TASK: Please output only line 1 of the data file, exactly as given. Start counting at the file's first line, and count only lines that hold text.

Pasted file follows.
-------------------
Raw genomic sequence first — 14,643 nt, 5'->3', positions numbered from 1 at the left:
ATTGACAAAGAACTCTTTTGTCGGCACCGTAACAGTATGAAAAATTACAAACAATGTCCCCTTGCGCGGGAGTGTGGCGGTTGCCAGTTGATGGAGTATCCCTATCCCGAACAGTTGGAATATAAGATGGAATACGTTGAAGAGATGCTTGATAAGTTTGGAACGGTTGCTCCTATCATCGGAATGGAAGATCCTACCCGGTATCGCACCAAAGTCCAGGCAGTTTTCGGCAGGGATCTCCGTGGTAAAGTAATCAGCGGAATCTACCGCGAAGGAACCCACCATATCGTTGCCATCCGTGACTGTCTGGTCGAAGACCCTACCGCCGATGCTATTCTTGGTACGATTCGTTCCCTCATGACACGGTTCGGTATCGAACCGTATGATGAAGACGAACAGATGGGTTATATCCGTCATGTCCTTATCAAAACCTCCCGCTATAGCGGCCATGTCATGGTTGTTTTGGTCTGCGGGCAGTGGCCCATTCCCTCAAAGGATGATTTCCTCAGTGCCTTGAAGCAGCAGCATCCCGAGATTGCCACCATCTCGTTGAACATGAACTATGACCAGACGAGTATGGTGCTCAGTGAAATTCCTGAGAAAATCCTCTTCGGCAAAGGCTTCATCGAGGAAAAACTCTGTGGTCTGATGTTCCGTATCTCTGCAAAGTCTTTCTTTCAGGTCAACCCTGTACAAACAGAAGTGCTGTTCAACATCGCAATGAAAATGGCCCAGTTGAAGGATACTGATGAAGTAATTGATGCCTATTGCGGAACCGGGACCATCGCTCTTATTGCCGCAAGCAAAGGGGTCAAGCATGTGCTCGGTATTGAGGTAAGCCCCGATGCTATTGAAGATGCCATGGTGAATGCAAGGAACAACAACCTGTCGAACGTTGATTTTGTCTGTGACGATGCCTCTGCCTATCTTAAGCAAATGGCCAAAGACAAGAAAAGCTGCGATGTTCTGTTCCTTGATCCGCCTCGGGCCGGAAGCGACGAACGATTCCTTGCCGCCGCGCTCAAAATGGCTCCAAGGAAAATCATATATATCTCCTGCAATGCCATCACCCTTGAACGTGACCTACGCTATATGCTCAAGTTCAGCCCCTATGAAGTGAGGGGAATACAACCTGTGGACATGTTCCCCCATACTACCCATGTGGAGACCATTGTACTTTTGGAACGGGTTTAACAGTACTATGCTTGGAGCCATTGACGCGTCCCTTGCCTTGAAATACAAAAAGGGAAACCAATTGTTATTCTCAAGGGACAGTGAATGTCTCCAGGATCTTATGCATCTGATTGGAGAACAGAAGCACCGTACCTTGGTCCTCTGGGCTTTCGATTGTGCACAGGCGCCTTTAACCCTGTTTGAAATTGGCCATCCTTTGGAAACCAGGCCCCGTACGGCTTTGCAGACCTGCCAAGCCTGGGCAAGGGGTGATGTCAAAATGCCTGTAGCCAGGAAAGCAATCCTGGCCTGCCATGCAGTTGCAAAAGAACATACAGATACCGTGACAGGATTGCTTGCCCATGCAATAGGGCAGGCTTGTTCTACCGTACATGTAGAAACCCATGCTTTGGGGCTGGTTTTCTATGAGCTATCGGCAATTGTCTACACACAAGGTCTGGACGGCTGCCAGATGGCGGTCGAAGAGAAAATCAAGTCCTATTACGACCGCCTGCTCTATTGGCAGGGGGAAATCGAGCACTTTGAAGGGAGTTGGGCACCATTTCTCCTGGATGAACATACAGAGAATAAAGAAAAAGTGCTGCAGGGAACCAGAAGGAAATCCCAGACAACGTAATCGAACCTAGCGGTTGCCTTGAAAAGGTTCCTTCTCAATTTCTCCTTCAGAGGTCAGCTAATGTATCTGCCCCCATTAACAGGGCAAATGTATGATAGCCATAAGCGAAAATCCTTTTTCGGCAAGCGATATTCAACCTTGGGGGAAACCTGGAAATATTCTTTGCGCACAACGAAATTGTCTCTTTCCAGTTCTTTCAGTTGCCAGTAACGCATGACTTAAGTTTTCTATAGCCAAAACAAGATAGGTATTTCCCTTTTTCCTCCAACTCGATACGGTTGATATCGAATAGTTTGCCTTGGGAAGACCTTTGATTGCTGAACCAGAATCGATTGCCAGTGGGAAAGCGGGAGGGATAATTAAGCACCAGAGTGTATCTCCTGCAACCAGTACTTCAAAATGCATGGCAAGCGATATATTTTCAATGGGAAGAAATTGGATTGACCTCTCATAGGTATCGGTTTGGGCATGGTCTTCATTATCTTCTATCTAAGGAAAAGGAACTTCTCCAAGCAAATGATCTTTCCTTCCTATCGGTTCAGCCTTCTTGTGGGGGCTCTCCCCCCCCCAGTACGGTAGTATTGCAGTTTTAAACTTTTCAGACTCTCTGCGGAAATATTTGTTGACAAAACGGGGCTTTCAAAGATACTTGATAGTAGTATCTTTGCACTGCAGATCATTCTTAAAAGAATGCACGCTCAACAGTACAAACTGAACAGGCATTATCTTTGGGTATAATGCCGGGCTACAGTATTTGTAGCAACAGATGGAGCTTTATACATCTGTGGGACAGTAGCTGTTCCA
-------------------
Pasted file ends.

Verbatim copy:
Raw genomic sequence first — 14,643 nt, 5'->3', positions numbered from 1 at the left: